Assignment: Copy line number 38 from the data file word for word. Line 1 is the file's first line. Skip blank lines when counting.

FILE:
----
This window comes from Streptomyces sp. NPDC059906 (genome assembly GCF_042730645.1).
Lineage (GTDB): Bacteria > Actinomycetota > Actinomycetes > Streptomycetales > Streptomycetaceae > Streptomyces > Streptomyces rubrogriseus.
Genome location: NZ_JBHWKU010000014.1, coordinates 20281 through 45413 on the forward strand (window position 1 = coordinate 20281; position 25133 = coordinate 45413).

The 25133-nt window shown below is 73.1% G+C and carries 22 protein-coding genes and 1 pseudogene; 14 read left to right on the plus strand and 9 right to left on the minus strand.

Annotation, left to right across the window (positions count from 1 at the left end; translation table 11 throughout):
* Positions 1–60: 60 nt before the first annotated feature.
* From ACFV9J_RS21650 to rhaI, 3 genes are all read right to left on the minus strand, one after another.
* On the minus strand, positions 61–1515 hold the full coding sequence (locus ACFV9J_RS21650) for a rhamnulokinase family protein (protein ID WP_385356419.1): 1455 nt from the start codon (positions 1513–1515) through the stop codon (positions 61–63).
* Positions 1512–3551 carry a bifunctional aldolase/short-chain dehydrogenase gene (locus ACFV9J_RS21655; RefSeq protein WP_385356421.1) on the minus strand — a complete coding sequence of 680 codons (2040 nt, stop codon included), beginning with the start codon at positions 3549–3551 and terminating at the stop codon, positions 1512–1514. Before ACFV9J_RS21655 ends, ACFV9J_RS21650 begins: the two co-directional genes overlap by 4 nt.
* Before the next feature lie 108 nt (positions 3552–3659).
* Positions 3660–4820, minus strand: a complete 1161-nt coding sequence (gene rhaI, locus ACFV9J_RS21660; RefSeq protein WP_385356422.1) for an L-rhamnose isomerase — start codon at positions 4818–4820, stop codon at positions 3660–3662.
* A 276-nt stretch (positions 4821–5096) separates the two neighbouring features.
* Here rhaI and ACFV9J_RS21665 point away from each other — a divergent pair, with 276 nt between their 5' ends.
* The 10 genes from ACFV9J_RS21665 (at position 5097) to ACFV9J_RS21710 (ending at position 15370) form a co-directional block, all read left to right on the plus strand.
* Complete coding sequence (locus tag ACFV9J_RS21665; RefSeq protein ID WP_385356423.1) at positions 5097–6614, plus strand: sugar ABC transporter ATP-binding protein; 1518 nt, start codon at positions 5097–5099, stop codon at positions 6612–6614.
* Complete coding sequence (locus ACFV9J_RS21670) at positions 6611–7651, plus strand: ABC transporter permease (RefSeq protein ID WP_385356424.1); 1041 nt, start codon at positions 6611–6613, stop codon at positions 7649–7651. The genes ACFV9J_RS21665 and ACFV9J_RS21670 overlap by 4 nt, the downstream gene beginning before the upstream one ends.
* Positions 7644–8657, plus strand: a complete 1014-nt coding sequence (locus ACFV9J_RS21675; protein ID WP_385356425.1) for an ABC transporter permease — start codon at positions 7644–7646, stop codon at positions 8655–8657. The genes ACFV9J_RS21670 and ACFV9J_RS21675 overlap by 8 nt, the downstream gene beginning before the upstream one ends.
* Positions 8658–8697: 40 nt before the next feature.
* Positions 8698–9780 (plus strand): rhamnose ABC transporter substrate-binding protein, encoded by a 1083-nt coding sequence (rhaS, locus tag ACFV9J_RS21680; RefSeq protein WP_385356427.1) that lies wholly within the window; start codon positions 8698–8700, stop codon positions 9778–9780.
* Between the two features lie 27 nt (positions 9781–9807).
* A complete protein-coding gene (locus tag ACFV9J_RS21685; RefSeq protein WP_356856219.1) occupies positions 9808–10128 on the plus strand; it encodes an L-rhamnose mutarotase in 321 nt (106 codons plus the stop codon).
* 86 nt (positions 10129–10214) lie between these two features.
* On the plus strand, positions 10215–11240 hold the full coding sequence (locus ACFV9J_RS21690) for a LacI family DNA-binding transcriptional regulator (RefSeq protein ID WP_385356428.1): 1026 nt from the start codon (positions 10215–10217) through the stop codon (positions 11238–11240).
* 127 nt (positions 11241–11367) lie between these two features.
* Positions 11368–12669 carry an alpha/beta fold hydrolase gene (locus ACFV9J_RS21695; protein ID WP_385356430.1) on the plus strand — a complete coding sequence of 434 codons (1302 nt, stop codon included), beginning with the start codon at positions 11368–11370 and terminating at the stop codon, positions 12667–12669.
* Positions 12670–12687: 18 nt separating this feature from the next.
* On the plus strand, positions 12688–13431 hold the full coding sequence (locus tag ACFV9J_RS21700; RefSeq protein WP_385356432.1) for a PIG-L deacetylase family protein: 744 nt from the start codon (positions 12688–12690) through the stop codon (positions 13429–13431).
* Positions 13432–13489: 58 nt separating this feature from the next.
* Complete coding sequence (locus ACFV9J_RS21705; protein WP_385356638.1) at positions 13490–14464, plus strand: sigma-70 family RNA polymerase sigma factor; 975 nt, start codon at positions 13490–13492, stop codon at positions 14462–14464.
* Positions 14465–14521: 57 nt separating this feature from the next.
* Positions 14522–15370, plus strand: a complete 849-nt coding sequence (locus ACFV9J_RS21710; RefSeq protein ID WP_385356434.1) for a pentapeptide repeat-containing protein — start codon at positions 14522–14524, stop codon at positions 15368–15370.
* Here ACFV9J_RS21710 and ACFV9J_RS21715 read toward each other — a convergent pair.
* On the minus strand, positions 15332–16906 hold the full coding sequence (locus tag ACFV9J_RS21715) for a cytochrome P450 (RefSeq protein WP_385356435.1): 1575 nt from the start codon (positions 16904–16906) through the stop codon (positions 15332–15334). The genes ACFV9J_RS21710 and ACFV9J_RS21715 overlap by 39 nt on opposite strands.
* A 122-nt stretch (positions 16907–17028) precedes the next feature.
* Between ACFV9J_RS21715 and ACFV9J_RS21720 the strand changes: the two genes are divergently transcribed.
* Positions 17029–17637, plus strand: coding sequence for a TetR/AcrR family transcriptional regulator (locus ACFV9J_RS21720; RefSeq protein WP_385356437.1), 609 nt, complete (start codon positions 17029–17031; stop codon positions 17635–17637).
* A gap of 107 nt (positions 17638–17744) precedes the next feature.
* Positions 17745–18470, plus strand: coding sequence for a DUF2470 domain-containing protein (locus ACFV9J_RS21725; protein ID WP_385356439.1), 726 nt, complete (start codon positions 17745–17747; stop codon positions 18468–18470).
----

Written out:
* Positions 17745–18470, plus strand: coding sequence for a DUF2470 domain-containing protein (locus ACFV9J_RS21725; protein ID WP_385356439.1), 726 nt, complete (start codon positions 17745–17747; stop codon positions 18468–18470).